Students at some universities have had to organize and pursue more confrontational measures to achieve results.
In 2014, students at Brevard College in North Carolina presented the administration with a petition, held a sit-in at the school library, and organized outside the college administration building. Brevard College became the first university in the Southeast to commit to divestment in Feb. 2015.
Sarah Roth, recent University of Tennessee graduate and co-president of Fossil Free TN, also emphasized the importance of ethical reinvestment.
“Another part of this process is creating a moral and ethical reinvestment plan to move forward,” Roth says. “Obviously, divesting is great, but it wouldn’t do much good if we were to stop investing in the fossil fuel industry just to reinvest that money in an equally problematic industry.”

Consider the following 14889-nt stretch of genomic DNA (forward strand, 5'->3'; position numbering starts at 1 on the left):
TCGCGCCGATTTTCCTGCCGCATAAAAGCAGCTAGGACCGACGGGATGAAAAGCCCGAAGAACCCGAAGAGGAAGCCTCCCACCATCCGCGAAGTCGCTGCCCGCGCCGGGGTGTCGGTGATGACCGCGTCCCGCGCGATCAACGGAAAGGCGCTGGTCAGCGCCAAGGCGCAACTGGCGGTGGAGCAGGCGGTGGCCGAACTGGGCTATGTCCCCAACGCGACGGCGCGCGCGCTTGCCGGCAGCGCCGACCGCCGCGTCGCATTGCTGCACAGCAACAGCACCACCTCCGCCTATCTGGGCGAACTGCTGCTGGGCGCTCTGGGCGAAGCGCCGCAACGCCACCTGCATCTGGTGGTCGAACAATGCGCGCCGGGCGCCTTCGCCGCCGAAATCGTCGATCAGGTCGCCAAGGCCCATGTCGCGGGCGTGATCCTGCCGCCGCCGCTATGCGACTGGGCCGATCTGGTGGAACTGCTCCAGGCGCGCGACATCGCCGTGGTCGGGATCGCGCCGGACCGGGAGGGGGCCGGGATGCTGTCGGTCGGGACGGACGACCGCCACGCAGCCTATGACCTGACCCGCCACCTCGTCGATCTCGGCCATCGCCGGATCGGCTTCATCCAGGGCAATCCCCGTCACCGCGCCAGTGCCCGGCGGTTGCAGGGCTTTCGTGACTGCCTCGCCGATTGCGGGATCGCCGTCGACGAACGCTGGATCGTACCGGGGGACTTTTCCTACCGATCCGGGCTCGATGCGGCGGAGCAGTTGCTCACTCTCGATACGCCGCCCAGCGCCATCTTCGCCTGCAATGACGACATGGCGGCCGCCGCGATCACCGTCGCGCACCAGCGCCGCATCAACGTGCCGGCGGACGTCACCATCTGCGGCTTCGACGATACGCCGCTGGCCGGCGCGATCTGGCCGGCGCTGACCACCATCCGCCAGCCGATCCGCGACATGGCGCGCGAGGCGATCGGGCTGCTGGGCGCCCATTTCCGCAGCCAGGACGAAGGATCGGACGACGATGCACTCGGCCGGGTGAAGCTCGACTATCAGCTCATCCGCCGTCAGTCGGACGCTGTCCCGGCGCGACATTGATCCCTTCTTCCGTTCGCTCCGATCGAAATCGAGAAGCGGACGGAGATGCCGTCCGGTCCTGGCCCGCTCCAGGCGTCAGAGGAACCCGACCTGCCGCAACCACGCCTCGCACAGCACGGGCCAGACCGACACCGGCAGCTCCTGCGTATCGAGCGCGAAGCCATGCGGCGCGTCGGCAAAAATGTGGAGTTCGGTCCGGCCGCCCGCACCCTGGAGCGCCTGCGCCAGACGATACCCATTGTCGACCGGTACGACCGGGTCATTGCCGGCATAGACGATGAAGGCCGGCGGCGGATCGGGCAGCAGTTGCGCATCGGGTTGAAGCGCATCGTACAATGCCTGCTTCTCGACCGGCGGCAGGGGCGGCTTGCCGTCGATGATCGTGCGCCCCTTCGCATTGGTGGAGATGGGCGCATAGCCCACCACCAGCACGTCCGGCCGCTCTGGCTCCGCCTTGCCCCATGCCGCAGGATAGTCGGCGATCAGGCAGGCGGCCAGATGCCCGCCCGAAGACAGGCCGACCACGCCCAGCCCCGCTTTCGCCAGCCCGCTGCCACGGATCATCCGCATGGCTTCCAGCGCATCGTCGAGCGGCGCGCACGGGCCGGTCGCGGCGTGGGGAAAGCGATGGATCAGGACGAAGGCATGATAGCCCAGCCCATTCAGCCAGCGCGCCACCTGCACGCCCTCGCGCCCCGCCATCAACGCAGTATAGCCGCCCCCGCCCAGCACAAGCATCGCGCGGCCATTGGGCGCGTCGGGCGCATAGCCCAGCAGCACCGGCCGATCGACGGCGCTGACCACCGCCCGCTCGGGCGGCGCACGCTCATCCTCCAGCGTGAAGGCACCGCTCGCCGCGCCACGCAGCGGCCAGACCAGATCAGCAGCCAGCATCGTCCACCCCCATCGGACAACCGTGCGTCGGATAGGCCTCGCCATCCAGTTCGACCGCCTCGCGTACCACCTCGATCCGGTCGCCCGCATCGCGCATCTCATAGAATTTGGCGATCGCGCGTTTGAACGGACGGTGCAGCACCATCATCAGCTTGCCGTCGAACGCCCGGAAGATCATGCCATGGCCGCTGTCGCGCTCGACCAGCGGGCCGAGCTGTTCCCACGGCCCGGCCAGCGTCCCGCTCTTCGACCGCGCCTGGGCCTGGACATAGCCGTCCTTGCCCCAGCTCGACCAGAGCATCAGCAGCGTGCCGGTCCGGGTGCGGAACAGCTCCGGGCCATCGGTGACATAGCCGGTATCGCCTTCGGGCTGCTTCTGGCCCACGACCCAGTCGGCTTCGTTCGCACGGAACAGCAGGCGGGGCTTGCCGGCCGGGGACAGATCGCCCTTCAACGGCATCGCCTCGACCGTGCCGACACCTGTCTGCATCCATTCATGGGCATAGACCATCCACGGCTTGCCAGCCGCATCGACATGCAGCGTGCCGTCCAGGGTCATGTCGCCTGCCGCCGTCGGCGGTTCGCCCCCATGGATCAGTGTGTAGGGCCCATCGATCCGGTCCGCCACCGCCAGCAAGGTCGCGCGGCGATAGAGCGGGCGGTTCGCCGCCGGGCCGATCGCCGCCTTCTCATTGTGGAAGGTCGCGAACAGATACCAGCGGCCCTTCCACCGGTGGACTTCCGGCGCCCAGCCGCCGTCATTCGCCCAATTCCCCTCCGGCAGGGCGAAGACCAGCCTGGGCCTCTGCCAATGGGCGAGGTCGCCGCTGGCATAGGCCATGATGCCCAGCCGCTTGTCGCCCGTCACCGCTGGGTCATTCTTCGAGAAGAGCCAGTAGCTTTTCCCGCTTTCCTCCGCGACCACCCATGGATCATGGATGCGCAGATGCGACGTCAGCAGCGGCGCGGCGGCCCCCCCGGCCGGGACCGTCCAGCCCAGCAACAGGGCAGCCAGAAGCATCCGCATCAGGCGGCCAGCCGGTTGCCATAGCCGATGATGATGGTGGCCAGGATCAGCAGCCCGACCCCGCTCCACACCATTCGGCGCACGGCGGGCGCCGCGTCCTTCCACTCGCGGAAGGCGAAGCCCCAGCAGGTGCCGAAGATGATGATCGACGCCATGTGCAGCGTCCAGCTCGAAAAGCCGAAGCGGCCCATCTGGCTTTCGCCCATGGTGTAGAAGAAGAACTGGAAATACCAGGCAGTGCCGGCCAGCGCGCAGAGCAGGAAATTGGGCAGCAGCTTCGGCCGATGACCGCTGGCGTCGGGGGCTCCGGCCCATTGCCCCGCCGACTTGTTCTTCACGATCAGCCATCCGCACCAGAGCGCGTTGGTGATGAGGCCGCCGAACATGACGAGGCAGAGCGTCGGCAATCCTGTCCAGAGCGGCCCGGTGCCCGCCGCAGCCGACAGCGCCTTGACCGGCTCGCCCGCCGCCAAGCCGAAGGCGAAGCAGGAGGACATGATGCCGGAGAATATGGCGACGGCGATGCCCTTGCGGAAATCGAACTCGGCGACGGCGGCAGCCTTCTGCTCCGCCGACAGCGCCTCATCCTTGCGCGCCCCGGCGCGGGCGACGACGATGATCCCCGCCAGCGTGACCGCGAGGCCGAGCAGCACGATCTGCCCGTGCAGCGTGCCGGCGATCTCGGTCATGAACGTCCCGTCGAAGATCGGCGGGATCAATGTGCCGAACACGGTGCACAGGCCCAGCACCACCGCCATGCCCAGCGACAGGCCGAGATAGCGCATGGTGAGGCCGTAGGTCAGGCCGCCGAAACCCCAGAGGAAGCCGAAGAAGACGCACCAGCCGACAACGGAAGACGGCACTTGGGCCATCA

When asked why they feel inclined to pursue climate action at their university, many student activists highlighted the opportunities afforded to students who want to make change.
“Universities are such large institutions that influence so many people’s lives. Why wouldn’t you want to strive to make that better, even if not for yourself but for future students,” says Jolly.
According to Weiss, students often feel powerless, but at a university, there are actual outlets for students to organize and to press those with power to make change.
“Students are humans,” says Weiss. “I’m not just a student, I’m a human. And I’m part of this nation, and this state, and this world, and I’m just doing everything I can while also trying to learn.”